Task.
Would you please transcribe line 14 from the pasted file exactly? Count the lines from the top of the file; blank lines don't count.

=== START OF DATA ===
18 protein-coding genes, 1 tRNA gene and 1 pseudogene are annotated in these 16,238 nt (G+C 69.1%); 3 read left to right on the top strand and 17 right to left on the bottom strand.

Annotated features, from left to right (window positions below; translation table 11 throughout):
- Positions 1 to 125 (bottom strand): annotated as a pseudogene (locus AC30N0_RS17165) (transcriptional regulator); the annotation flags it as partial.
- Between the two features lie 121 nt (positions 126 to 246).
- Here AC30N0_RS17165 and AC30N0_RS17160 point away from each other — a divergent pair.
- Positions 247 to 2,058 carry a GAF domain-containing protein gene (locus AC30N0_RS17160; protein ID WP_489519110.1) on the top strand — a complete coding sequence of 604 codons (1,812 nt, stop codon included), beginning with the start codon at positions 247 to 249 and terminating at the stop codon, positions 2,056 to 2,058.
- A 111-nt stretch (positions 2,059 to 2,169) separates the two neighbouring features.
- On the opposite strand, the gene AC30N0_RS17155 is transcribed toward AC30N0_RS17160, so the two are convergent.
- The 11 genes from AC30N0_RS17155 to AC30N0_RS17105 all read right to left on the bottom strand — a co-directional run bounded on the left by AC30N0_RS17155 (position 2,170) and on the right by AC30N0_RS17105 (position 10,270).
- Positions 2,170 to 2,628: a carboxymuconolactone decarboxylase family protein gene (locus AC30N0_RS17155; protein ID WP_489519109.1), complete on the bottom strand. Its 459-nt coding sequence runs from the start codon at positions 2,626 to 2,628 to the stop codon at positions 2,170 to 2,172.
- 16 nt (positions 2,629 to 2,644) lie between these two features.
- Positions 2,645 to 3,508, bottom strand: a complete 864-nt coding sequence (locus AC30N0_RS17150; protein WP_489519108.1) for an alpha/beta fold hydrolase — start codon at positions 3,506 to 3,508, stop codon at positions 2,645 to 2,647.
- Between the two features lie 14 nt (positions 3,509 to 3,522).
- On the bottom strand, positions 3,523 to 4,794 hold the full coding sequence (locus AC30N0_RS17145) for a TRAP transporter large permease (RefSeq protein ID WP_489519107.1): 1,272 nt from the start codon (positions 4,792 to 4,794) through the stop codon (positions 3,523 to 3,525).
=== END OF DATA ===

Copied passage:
- On the bottom strand, positions 3,523 to 4,794 hold the full coding sequence (locus AC30N0_RS17145) for a TRAP transporter large permease (RefSeq protein ID WP_489519107.1): 1,272 nt from the start codon (positions 4,792 to 4,794) through the stop codon (positions 3,523 to 3,525).